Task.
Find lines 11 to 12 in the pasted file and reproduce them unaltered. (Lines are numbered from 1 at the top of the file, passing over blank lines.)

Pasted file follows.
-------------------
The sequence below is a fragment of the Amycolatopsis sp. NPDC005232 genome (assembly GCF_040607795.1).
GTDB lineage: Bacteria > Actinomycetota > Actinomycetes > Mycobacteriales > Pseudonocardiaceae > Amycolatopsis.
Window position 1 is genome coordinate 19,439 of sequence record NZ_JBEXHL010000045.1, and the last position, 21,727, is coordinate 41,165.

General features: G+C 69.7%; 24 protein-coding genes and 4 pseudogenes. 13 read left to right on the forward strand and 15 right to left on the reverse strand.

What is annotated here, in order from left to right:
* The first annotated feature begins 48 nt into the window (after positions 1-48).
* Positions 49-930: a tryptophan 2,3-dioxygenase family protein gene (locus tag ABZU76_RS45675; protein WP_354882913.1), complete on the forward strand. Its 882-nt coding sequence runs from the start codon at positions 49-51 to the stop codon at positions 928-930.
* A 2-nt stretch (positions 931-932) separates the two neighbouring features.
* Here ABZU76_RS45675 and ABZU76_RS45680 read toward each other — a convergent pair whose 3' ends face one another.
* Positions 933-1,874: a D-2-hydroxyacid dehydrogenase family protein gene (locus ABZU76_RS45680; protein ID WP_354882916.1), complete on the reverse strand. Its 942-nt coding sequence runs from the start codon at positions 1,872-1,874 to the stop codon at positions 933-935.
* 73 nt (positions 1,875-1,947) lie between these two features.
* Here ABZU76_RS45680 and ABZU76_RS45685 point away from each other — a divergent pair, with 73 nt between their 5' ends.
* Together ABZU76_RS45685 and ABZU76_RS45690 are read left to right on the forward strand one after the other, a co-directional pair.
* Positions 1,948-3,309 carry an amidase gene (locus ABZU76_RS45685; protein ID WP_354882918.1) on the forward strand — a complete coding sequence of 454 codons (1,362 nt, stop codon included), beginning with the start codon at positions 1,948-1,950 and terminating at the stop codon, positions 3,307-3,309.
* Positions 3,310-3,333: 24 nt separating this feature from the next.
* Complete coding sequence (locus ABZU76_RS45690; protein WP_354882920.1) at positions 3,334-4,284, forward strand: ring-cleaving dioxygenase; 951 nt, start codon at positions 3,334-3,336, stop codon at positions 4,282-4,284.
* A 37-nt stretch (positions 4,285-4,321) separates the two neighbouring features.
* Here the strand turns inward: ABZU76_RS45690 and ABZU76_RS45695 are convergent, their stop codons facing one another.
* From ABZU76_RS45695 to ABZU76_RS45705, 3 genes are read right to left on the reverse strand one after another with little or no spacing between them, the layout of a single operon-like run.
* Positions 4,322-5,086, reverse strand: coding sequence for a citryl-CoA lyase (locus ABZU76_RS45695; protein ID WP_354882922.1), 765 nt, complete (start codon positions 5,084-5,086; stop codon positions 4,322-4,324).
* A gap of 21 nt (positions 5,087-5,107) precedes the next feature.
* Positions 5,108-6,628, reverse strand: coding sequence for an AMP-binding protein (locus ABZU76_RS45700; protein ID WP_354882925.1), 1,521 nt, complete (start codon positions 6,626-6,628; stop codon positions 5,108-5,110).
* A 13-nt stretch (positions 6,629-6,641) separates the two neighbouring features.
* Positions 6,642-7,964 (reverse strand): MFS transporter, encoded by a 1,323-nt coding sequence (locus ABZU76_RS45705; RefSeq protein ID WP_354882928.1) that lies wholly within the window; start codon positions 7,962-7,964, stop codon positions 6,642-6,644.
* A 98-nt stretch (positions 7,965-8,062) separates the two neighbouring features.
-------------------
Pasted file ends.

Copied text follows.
* 73 nt (positions 1,875-1,947) lie between these two features.
* Here ABZU76_RS45680 and ABZU76_RS45685 point away from each other — a divergent pair, with 73 nt between their 5' ends.